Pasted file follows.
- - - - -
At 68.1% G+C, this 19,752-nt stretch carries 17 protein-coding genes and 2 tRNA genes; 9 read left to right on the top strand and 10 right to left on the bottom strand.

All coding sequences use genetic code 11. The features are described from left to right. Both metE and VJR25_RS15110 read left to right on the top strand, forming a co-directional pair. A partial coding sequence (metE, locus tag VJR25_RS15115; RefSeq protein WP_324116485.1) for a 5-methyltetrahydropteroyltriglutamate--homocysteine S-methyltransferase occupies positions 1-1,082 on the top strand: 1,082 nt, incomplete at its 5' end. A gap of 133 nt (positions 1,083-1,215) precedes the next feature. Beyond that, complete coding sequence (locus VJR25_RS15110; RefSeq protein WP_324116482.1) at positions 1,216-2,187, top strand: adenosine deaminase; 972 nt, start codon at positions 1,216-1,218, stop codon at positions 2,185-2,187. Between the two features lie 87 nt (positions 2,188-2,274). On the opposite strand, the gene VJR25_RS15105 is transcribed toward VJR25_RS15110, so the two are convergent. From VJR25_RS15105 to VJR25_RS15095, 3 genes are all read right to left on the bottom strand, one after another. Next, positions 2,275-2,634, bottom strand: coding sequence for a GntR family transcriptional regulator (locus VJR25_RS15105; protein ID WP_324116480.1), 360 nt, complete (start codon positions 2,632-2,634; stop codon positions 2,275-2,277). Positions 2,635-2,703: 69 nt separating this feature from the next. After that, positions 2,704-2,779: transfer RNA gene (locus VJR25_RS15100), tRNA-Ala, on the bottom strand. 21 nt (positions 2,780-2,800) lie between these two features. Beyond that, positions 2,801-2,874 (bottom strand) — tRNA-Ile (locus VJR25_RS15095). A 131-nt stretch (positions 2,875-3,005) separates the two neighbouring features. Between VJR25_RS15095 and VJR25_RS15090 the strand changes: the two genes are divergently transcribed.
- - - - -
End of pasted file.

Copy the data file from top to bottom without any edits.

At 68.1% G+C, this 19,752-nt stretch carries 17 protein-coding genes and 2 tRNA genes; 9 read left to right on the top strand and 10 right to left on the bottom strand.

All coding sequences use genetic code 11. The features are described from left to right. Both metE and VJR25_RS15110 read left to right on the top strand, forming a co-directional pair. A partial coding sequence (metE, locus tag VJR25_RS15115; RefSeq protein WP_324116485.1) for a 5-methyltetrahydropteroyltriglutamate--homocysteine S-methyltransferase occupies positions 1-1,082 on the top strand: 1,082 nt, incomplete at its 5' end. A gap of 133 nt (positions 1,083-1,215) precedes the next feature. Beyond that, complete coding sequence (locus VJR25_RS15110; RefSeq protein WP_324116482.1) at positions 1,216-2,187, top strand: adenosine deaminase; 972 nt, start codon at positions 1,216-1,218, stop codon at positions 2,185-2,187. Between the two features lie 87 nt (positions 2,188-2,274). On the opposite strand, the gene VJR25_RS15105 is transcribed toward VJR25_RS15110, so the two are convergent. From VJR25_RS15105 to VJR25_RS15095, 3 genes are all read right to left on the bottom strand, one after another. Next, positions 2,275-2,634, bottom strand: coding sequence for a GntR family transcriptional regulator (locus VJR25_RS15105; protein ID WP_324116480.1), 360 nt, complete (start codon positions 2,632-2,634; stop codon positions 2,275-2,277). Positions 2,635-2,703: 69 nt separating this feature from the next. After that, positions 2,704-2,779: transfer RNA gene (locus VJR25_RS15100), tRNA-Ala, on the bottom strand. 21 nt (positions 2,780-2,800) lie between these two features. Beyond that, positions 2,801-2,874 (bottom strand) — tRNA-Ile (locus VJR25_RS15095). A 131-nt stretch (positions 2,875-3,005) separates the two neighbouring features. Between VJR25_RS15095 and VJR25_RS15090 the strand changes: the two genes are divergently transcribed.